Cartoon man digging underground

Debswana, the world’s richest diamond mine, might get even bigger. The Debswana Mining Company, a joint venture between Anglo American’s De Beers unit and Botswanan government, have sought out permission to deepen the incredibly valuable Jwaneng mine to 830 metres. The mine is currently 650 metres deep. This deepening, referred to as the Cut 9 project, is expected to extend the life of the mine by 11 years, and allow the extraction of a further 50 million carats.

About Jwaneng

The Jwaneng diamond mine is located in the Naledi Rver Valley in Southern Botswana. It is the richest diamond mine in the world by value, producing. In 2017, the company’s sales jumped 16%, contributing to a 20% increase in earnings before interest, tax and amortization, with even greater growth expected in 2018. Yearly production at Debswana sat at 22.2-million carats in 2017.

“With stable and improving macroeconomics, particularly in the US, we will see growth of the same order of magnitude or perhaps slight higher in 2018,” said Debswana’s Managing Director Balisi Bonyongo

The Cut 9 project:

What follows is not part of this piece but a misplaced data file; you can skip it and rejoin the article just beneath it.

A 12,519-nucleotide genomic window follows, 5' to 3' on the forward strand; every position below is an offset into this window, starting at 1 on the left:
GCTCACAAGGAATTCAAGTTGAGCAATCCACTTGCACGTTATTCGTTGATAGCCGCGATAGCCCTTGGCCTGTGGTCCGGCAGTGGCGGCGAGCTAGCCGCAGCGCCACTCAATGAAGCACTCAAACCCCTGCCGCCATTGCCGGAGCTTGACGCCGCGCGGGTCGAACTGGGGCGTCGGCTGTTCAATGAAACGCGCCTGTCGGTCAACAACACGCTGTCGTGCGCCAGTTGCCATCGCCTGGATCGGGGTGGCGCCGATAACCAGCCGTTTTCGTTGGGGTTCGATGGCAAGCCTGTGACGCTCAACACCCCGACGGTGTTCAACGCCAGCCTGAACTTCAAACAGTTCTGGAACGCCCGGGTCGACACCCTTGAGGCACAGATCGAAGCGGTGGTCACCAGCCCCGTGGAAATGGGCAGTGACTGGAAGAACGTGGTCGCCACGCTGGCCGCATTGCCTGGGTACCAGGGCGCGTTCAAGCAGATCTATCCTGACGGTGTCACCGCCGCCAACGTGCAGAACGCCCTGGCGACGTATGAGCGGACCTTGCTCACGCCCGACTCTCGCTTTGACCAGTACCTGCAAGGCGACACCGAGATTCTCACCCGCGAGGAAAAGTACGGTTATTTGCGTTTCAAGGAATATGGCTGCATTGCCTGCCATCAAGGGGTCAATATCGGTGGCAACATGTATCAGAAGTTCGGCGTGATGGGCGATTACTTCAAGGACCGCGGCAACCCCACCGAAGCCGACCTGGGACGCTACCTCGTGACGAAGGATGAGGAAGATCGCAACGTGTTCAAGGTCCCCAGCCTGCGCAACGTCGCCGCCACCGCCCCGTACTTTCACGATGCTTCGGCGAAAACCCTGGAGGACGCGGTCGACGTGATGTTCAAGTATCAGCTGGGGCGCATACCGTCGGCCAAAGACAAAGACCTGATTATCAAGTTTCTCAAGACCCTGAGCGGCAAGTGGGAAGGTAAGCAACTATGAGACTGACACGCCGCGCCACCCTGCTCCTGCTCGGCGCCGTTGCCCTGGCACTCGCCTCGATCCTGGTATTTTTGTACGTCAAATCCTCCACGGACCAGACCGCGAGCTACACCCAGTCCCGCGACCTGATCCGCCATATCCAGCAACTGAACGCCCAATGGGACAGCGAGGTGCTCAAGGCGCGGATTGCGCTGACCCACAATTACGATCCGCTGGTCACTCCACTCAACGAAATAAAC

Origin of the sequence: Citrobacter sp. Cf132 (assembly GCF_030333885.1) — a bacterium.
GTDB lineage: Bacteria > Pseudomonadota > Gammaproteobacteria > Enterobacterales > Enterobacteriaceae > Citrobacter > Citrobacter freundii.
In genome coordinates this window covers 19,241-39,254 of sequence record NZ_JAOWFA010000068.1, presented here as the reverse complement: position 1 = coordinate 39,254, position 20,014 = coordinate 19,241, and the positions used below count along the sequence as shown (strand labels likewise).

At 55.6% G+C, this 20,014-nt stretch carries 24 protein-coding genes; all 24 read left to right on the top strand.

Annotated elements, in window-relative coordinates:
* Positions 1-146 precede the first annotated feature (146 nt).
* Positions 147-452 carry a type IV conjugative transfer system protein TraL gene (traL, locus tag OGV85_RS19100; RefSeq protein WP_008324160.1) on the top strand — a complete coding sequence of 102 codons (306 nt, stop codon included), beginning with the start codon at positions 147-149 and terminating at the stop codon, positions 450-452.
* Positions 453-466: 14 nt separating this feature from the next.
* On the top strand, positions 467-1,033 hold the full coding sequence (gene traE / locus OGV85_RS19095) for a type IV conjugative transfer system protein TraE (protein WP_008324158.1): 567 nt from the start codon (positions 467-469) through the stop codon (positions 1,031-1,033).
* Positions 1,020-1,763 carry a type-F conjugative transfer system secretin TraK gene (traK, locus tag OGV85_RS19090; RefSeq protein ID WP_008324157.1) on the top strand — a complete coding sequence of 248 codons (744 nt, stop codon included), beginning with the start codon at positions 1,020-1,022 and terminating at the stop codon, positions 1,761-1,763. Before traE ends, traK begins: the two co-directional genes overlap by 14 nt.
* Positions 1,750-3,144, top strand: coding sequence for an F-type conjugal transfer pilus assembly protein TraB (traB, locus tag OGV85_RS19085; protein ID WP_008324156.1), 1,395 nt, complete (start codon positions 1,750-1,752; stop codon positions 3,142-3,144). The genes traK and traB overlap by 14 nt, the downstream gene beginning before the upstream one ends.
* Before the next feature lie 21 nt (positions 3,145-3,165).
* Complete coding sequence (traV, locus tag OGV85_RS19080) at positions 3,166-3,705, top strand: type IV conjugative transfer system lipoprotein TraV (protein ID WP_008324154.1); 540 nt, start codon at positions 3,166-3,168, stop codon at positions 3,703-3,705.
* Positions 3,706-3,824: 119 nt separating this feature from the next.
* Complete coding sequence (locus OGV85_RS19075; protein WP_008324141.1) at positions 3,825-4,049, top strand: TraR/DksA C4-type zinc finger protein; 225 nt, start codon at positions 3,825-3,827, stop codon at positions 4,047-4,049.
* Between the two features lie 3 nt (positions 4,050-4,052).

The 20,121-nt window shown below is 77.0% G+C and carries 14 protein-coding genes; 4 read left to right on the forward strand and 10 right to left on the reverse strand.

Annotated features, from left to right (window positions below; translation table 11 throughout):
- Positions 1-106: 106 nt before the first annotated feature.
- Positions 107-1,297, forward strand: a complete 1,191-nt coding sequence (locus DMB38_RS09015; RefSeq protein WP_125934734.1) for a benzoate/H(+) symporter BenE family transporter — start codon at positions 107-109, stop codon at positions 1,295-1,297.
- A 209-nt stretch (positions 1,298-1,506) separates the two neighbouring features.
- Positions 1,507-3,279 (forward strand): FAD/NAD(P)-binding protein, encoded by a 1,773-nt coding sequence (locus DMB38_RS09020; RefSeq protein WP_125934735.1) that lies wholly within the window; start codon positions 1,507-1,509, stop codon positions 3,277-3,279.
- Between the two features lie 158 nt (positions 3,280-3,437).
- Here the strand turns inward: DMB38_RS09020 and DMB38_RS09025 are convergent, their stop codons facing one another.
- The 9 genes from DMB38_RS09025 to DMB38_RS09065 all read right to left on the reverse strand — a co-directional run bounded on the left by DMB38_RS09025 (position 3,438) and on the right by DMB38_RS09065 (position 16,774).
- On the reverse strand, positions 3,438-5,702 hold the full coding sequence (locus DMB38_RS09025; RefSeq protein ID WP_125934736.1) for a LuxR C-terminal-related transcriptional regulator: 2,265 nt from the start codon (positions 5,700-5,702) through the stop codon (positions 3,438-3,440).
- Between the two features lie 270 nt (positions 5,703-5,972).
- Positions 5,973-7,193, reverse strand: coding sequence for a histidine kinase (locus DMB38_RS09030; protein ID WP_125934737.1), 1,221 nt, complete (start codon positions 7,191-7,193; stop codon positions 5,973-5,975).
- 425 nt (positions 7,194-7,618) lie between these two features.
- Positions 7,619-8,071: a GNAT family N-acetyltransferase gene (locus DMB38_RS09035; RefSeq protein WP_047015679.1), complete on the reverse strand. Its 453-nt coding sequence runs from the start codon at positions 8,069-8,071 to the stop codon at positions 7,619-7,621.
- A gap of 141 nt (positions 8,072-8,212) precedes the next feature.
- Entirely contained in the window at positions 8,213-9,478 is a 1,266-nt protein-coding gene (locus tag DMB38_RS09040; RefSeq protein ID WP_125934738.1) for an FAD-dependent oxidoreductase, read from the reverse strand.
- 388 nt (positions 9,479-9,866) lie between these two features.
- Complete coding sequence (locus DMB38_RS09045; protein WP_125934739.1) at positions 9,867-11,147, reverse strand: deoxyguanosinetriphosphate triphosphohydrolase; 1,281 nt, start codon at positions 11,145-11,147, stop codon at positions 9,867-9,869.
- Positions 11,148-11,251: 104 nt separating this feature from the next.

The Cut 9 project will involve stripping away waste at the bottom of the mine, both widening and deepening the pit. The previous extension project, Cut 8, cost about $3-billion and reached gem-bearing ore of an estimated 100 million carats in 2016, seven years after work started. This orebody will be mined on until 2024, when output is expected to start from Cut 9. According to Debswana spokesperson Matshidiso Kamona, the project will be internally financed, although she did not provide further information on exact costs or scheduling. According to reports, the government of Botswana will include financing of the Cut 9 project in its negotiations with De Beers for the renewal of the 10-year sales agreement covering production from the Debswana mines. De Beers largely funded the previous expansion plan, the Cut 8 project. The company has received provisional approval from the Department of Environmental Affairs, pending public review of its environmental-management plan. Feasibility studies for the project are expected to be completed by the end of the year.

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